See also


  1. ^ Satterfield, Rick, "Manti Utah Temple", Temples of the Church of Jesus Christ of Latter-day Saints,, retrieved October 11, 2012
  2. ^ "National Register Information System". National Register of Historic Places. National Park Service. July 9, 2010.
  3. ^ Satterfield, Rick, "Manti Utah Temple", Temples of the Church of Jesus Christ of Latter-day Saints,, retrieved October 11, 2012
  4. ^ a b Openshaw, Geoff, "Salt Lake and Manti Temples to End Live Sessions, Have Historic Murals Removed Permanently", This Week in Mormons,, retrieved March 25, 2021
  5. ^ Boyd K. Packer. The Holy Temple, p. 35
  6. ^ a b "The Manti Temple", Ensign, March 1978
  7. ^ "May this delightful location be known as a holy hill of Zion, among Thy people", Church News, January 1, 1950
  8. ^ Green, Doyle L. (January 1972), "Two Temples to Be Dedicated", Ensign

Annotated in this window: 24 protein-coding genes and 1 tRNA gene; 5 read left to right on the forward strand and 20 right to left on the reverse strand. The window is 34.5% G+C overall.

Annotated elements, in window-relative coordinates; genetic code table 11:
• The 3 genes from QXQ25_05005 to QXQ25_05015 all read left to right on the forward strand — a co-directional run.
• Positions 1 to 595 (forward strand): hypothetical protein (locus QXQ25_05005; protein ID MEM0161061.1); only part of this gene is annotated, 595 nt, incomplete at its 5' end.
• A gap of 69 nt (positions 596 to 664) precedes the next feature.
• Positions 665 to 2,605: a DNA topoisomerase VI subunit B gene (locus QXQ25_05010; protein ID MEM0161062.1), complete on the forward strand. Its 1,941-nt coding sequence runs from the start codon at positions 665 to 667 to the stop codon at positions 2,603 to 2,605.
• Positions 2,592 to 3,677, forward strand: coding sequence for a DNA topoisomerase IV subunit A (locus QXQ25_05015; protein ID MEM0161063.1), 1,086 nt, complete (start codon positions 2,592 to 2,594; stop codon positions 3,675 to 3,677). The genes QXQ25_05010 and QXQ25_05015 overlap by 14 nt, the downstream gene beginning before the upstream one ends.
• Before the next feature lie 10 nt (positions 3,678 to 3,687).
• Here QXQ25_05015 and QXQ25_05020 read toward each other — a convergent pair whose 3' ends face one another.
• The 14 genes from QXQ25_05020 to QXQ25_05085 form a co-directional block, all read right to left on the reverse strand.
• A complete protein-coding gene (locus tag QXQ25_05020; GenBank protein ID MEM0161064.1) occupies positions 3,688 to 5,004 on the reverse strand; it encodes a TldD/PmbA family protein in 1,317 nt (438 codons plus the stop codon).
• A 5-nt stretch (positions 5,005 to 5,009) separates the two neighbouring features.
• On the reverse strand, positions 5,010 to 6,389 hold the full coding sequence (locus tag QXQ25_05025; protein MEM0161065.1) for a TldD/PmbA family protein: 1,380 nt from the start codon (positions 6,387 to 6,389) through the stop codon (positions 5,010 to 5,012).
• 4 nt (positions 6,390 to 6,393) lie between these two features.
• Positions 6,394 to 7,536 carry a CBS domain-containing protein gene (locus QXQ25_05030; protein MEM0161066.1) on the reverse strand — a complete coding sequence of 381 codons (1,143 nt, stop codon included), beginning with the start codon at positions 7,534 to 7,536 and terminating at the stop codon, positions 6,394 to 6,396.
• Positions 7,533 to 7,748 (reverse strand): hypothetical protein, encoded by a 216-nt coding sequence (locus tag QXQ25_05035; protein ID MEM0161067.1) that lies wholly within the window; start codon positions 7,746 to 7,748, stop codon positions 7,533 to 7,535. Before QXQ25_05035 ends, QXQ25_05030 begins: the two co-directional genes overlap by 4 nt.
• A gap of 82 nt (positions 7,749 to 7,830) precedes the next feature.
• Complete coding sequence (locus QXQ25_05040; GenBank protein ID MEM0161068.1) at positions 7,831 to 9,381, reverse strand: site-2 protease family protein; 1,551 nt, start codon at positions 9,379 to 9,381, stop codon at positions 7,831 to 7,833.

9. ^ a b Hart, John L. (May 7, 1988), "Manti Temple 100 years old, in mint condition for centennial", Church News
  10. ^ "News of the Church / Manti Temple Rededicated", Ensign, August 1985
  11. ^ "Cause Thy Holy Spirit to enter and pervade all of its rooms and facilities", Church News, June 23, 1985
  12. ^ "Two temples scheduled for exterior preservation", Church News, June 24, 1995
  13. ^ Openshaw, Geoff, "Church Will Now Try to Preserve Manti Temple Murals", This Week in Mormons,, retrieved March 25, 2021
  14. ^ a b "Manti Utah Temple: Presidents",, accessed July 5, 2016.
  15. ^ "New temple presidents", Church News, May 2, 2015

Further reading

External links

This page was last edited on 30 March 2021, at 03:49